ifrs conceptual framework

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Outline of the conceptual framework for IFRS International Financial Reporting Standards

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Conceptual framework

Primary pronouncements

US GAAP SFAC No. 5, Recognition and Measurement in Financial Statements of Business Enterprises SFAC No. 6, Elements of Financial Statements SFAC No. 7, Using Cash Flow Information and Present Value in Accounting Measure SFAC No. 8, Conceptual Framework for Financial Reporting, Chapters 1 (Objective) and 3 (Qualitative Characteristics)

IFRS IASB, Conceptual Framework for Financial Reporting (September 2010) IAS 8, Accounting Policies, Changes in Accounting Estimates and Errors

Supersedes SFAC No. 1 and No. 2Conceptual framework Page 2

Academic Resource Center

Purpose of the concept statements

The FASB has stated that, The concept statements are intended to set forth objectives and fundamental concepts that will be the basis for development of financial accounting and reporting guidelines. The objectives identify the goals and purposes of financial reporting. The fundamentals are the underlying concepts of financial accounting, concepts that guide the selection of transactions and other events and conditions to be accounted for; their recognition and measurement; and the means of summarizing and communicating them to intended parties.1 The FASB has also stated that, The Conceptual Framework is a coherent system of interrelated objectives and fundamental concepts that prescribe the nature, function, and limits of financial accounting and reporting and that is expected to lead to consistent guidance.2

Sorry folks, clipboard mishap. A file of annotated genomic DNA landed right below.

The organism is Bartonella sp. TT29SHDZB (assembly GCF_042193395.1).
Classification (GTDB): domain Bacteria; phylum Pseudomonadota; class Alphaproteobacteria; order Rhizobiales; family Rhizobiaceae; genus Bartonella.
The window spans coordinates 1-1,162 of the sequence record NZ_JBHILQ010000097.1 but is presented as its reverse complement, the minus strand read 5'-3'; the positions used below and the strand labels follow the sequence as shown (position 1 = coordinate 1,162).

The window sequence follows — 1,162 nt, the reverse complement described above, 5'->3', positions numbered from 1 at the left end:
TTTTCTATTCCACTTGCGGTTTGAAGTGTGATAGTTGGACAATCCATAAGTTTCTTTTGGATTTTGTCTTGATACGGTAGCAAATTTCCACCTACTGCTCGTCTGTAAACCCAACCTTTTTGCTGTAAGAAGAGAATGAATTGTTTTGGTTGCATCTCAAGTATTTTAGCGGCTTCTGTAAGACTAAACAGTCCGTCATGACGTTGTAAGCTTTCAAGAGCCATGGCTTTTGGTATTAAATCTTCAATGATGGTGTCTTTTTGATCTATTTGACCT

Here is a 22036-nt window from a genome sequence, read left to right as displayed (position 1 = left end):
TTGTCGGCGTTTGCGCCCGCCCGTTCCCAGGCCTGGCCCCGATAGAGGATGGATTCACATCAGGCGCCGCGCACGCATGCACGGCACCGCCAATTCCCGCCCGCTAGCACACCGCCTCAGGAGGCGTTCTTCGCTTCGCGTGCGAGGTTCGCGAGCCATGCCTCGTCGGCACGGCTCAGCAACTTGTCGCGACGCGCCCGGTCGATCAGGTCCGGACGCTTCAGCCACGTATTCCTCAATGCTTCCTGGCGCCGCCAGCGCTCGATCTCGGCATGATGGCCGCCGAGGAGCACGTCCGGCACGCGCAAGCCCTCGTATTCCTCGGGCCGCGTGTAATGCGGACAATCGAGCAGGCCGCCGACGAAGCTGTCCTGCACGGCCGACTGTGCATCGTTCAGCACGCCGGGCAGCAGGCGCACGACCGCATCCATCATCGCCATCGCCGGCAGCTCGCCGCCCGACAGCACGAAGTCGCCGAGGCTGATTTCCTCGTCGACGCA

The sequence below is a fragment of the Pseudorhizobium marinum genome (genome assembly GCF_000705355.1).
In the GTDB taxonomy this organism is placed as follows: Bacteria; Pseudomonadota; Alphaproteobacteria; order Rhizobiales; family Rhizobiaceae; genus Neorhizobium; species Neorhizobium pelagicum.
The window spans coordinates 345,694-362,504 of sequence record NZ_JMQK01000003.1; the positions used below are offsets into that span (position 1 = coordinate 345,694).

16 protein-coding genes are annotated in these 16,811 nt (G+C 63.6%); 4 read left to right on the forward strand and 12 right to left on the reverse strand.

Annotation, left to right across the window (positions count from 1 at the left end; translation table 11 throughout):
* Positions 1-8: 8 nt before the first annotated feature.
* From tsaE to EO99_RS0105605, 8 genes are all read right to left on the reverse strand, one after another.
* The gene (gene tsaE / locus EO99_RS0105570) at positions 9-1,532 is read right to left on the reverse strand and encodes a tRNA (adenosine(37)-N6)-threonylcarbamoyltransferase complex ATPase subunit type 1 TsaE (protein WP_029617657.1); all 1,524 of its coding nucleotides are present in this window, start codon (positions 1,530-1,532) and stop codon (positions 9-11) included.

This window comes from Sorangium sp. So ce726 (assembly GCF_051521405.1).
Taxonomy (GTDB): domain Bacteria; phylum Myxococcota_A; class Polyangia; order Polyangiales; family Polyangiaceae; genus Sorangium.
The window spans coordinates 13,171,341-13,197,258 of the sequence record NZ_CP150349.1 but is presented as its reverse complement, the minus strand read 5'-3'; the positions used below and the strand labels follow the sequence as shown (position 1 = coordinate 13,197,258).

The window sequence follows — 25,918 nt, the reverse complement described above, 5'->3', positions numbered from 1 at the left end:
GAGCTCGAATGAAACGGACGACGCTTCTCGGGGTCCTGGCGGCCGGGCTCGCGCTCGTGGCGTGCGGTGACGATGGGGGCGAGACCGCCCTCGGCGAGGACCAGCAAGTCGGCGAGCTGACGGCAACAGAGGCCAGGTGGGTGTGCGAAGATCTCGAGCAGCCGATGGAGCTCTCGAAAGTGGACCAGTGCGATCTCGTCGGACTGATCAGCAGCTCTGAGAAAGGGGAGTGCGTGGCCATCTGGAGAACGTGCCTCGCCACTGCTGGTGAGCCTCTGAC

1SFAC 2Ibid,

No. 8, Conceptual Framework for Financial Reporting, introduction, paragraph 2. introduction, paragraph 3.Conceptual framework Page 3

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The Objective of General Purpose Financial Reporting